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Alzheimer's and Touch

Alzheimer's disease may lead to descreased sensitivity to touch in some people. This can include a diminished ability to interpret feelings of heat, cold, or pain. To keep the person with Alzheimer's safe, you can: adjust water heaters to avoid scalding water, use warning signs, and remove or pad furniture with sharp corners.

Alzheimer's and Touch: An Overview

People with Alzheimer's disease may experience loss of sensation or may no longer be able to interpret feelings of heat, cold, or discomfort.
 

Alzheimer's and Touch: Suggestions

Helpful tips for preventing people with Alzheimer's from experiencing accidental pain include:
 
  • Adjust water heaters to 120 degrees to avoid scalding tap water. Most hot water heaters are set at 150 degrees, which can cause burns.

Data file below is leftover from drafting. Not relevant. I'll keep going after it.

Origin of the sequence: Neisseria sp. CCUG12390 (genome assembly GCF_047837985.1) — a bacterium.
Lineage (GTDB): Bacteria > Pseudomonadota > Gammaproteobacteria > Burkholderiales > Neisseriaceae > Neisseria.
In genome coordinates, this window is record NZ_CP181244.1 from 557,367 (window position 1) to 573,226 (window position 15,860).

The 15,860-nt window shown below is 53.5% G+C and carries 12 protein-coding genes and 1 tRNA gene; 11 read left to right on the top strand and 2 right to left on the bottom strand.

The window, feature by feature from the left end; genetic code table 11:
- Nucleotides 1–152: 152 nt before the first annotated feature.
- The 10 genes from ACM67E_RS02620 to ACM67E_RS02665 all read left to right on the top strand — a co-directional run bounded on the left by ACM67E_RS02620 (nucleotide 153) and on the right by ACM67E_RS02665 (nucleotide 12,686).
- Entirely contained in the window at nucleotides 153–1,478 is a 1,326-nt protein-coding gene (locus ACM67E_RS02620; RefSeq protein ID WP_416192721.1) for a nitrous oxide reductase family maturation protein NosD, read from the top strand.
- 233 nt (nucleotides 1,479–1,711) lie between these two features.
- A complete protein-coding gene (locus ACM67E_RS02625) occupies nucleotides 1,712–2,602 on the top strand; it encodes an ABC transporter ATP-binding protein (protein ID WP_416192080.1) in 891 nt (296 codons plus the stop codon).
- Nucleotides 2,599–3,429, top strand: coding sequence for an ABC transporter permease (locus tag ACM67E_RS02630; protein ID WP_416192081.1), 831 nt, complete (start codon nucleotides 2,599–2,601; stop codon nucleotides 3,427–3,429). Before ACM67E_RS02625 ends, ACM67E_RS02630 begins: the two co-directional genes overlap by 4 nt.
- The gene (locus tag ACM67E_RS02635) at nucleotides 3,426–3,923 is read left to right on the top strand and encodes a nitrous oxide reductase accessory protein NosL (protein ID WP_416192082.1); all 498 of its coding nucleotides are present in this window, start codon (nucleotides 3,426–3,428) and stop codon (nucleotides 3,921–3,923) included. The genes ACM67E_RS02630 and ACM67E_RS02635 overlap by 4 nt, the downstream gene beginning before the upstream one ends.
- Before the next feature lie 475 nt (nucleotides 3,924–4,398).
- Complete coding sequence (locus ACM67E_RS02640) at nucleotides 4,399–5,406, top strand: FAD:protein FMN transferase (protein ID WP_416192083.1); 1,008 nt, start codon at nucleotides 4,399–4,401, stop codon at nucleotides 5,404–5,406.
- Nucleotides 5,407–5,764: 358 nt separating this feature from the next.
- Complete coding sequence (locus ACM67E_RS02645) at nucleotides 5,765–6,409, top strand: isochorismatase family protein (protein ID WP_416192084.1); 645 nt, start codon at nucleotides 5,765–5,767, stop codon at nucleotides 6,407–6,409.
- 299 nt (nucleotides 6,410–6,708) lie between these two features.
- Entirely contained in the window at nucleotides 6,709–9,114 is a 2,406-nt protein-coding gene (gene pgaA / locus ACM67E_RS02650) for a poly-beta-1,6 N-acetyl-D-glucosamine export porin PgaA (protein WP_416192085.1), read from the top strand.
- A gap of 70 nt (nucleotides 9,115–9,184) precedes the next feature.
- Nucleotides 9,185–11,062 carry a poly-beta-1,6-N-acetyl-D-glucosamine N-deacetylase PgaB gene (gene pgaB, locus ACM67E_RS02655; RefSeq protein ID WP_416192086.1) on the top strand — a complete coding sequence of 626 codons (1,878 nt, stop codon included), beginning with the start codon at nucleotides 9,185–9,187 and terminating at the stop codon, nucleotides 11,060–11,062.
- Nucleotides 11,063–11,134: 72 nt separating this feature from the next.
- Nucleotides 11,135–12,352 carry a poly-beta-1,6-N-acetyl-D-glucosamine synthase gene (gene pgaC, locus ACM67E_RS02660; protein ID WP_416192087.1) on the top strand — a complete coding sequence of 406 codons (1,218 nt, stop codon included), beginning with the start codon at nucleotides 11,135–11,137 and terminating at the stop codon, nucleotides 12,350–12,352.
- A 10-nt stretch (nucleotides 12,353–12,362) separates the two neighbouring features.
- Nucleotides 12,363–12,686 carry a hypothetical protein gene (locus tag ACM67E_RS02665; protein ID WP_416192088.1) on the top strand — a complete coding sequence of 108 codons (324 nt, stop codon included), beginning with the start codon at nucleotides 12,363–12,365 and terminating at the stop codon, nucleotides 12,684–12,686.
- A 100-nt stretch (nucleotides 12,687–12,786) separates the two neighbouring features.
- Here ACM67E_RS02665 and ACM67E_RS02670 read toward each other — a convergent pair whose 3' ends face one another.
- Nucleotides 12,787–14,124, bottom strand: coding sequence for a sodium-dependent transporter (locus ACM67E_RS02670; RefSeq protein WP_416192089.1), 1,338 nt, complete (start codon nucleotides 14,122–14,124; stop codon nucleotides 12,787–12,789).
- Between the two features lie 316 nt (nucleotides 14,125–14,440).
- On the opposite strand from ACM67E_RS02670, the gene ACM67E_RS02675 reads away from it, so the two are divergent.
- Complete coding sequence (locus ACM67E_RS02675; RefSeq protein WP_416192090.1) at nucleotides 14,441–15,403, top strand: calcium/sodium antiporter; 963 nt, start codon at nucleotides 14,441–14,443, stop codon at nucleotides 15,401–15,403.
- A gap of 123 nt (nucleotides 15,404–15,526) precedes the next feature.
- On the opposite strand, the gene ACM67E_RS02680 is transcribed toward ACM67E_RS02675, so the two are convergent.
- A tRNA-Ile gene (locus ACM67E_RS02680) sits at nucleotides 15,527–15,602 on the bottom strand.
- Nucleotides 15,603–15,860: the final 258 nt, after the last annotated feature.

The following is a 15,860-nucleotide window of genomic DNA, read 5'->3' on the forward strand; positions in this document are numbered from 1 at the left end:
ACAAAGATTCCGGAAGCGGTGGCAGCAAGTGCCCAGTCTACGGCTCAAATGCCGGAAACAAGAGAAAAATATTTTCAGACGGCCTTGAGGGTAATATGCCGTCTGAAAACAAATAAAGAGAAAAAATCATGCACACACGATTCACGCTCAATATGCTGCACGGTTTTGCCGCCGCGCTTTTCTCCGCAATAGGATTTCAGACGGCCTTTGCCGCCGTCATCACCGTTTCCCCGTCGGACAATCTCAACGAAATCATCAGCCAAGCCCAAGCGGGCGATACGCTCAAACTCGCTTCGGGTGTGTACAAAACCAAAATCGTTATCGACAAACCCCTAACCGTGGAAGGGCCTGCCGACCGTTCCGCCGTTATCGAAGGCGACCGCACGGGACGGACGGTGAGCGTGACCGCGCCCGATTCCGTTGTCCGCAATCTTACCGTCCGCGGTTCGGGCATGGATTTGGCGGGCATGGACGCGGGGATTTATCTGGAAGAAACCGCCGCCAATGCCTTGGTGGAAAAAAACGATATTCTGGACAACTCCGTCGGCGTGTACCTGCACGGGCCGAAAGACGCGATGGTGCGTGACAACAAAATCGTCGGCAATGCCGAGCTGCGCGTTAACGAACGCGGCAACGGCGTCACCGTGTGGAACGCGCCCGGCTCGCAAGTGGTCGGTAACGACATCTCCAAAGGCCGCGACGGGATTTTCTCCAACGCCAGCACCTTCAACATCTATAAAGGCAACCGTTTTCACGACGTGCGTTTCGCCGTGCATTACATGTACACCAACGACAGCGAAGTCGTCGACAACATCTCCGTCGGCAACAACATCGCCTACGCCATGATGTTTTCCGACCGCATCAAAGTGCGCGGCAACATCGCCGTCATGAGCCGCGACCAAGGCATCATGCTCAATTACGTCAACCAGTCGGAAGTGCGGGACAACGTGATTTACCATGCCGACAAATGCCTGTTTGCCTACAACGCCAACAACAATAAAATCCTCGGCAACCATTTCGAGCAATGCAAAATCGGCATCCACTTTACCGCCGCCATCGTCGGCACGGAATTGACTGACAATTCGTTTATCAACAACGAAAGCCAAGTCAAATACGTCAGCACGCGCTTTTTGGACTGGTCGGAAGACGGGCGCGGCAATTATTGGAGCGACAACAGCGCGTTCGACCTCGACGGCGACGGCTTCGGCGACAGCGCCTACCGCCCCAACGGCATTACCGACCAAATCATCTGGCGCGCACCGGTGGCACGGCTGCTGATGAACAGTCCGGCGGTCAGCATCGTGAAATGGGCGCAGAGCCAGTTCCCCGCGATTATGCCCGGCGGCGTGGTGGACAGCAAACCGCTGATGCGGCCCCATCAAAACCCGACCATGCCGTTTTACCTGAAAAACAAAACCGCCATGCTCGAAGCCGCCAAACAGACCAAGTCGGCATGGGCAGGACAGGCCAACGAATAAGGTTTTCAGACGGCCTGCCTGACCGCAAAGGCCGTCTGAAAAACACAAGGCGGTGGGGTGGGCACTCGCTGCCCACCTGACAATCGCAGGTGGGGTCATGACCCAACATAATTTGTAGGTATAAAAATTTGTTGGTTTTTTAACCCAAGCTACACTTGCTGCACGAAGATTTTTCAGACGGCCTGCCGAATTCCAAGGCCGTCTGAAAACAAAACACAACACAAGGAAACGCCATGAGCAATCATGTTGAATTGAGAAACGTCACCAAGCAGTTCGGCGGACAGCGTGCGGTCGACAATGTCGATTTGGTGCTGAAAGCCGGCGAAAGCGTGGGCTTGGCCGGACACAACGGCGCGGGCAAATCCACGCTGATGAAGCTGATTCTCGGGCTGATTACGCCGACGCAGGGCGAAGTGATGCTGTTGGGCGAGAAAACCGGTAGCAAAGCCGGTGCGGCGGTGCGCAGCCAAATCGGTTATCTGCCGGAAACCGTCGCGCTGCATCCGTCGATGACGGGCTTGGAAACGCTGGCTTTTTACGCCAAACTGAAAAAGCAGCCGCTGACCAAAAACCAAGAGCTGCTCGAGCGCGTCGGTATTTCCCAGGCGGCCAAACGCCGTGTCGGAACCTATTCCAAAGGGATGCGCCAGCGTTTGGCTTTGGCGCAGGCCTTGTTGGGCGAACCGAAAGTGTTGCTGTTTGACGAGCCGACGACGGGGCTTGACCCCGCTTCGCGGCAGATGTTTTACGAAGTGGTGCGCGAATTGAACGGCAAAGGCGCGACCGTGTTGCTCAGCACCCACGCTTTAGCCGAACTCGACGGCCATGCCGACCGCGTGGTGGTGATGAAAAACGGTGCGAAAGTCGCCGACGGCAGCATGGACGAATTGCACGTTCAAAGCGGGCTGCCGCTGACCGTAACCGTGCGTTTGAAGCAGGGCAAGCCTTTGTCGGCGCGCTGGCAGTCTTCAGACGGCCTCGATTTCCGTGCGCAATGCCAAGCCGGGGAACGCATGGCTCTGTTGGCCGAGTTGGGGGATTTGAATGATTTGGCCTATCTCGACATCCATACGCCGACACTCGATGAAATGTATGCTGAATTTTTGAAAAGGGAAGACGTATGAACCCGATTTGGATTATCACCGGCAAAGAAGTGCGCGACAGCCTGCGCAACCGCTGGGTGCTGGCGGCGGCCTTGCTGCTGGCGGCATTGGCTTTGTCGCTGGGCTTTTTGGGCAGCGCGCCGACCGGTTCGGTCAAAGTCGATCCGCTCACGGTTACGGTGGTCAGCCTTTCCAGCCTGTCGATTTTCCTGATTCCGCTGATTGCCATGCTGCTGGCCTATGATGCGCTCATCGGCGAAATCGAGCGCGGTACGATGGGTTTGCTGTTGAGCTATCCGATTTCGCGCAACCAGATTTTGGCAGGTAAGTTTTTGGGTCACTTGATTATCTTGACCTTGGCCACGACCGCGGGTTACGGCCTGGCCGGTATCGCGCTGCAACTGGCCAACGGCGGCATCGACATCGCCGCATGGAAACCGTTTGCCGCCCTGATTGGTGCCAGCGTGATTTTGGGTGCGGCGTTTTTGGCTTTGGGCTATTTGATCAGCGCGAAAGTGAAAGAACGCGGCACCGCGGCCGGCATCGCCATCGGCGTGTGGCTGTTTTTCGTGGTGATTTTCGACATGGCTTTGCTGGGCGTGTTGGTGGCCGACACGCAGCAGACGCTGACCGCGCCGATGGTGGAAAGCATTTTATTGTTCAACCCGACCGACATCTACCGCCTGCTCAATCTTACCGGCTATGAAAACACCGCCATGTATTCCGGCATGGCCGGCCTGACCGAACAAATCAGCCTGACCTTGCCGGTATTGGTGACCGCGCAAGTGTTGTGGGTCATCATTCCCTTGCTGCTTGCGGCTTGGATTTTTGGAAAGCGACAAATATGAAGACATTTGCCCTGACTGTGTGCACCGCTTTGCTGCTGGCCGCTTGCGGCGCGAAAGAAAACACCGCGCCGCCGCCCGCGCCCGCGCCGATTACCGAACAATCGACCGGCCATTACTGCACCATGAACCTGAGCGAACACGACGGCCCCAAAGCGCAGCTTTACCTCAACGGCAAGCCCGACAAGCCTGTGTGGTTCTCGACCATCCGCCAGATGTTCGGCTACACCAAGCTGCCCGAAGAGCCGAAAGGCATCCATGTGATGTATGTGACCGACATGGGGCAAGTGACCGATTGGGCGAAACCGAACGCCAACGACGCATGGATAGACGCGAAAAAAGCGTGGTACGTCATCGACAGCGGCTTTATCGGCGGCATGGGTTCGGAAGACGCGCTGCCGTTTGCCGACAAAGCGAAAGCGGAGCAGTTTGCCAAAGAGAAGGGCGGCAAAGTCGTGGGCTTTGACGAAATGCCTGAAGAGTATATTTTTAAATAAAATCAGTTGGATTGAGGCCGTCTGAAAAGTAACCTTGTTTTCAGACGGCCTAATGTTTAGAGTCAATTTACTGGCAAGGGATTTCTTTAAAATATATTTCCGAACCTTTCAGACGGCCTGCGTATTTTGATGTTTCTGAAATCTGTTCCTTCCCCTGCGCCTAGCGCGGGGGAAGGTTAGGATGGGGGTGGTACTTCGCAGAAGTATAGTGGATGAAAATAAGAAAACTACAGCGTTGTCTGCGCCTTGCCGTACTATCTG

• Color code separate water faucet handles -- red for hot and blue for cold.
 
  • Place a sign on the oven, coffee maker, toaster, crock-pot, iron, or other potentially hot appliances that says DO NOT TOUCH or STOP! VERY HOT. The person with Alzheimer's disease should not use appliances without supervision. Unplug appliances when not in use.
 
  • Use a thermometer to tell you whether the water in the bathtub is too hot or too cold.
 
  • Remove furniture or other objects with sharp corners or pad them to reduce the potential for injury.
 
5 Tips to Reduce Your Risk of Alzheimer's

Alzheimer's and the Senses

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